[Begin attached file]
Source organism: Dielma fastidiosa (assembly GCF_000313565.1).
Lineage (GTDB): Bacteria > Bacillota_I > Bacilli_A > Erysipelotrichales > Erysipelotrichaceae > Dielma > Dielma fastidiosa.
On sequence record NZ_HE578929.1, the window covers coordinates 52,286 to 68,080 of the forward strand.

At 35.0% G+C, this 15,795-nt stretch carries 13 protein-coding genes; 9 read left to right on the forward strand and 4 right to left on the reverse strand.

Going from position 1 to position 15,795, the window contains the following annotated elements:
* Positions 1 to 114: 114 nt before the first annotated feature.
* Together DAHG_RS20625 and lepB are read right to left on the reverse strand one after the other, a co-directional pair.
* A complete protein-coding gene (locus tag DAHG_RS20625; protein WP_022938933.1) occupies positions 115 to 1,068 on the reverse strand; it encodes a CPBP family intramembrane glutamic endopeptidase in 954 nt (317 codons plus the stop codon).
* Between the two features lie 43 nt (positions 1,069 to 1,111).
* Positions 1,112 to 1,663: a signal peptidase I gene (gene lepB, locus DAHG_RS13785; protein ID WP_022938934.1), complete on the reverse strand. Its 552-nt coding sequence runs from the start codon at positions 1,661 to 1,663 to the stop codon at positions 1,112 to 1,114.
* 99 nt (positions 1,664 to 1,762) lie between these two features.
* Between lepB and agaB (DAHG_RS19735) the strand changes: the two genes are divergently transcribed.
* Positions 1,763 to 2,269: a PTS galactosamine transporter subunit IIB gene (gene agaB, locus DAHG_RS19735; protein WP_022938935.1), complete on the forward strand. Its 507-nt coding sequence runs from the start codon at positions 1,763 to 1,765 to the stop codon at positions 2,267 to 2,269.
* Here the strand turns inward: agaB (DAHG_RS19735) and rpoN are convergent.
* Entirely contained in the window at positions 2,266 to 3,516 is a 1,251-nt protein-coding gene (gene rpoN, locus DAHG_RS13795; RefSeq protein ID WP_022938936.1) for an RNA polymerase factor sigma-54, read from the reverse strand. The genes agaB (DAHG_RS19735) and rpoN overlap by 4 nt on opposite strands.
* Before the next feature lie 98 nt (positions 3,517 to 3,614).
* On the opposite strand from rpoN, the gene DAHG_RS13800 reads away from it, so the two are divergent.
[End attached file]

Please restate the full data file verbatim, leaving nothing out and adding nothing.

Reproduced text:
Source organism: Dielma fastidiosa (assembly GCF_000313565.1).
Lineage (GTDB): Bacteria > Bacillota_I > Bacilli_A > Erysipelotrichales > Erysipelotrichaceae > Dielma > Dielma fastidiosa.
On sequence record NZ_HE578929.1, the window covers coordinates 52,286 to 68,080 of the forward strand.

At 35.0% G+C, this 15,795-nt stretch carries 13 protein-coding genes; 9 read left to right on the forward strand and 4 right to left on the reverse strand.

Going from position 1 to position 15,795, the window contains the following annotated elements:
* Positions 1 to 114: 114 nt before the first annotated feature.
* Together DAHG_RS20625 and lepB are read right to left on the reverse strand one after the other, a co-directional pair.
* A complete protein-coding gene (locus tag DAHG_RS20625; protein WP_022938933.1) occupies positions 115 to 1,068 on the reverse strand; it encodes a CPBP family intramembrane glutamic endopeptidase in 954 nt (317 codons plus the stop codon).
* Between the two features lie 43 nt (positions 1,069 to 1,111).
* Positions 1,112 to 1,663: a signal peptidase I gene (gene lepB, locus DAHG_RS13785; protein ID WP_022938934.1), complete on the reverse strand. Its 552-nt coding sequence runs from the start codon at positions 1,661 to 1,663 to the stop codon at positions 1,112 to 1,114.
* 99 nt (positions 1,664 to 1,762) lie between these two features.
* Between lepB and agaB (DAHG_RS19735) the strand changes: the two genes are divergently transcribed.
* Positions 1,763 to 2,269: a PTS galactosamine transporter subunit IIB gene (gene agaB, locus DAHG_RS19735; protein WP_022938935.1), complete on the forward strand. Its 507-nt coding sequence runs from the start codon at positions 1,763 to 1,765 to the stop codon at positions 2,267 to 2,269.
* Here the strand turns inward: agaB (DAHG_RS19735) and rpoN are convergent.
* Entirely contained in the window at positions 2,266 to 3,516 is a 1,251-nt protein-coding gene (gene rpoN, locus DAHG_RS13795; RefSeq protein ID WP_022938936.1) for an RNA polymerase factor sigma-54, read from the reverse strand. The genes agaB (DAHG_RS19735) and rpoN overlap by 4 nt on opposite strands.
* Before the next feature lie 98 nt (positions 3,517 to 3,614).
* On the opposite strand from rpoN, the gene DAHG_RS13800 reads away from it, so the two are divergent.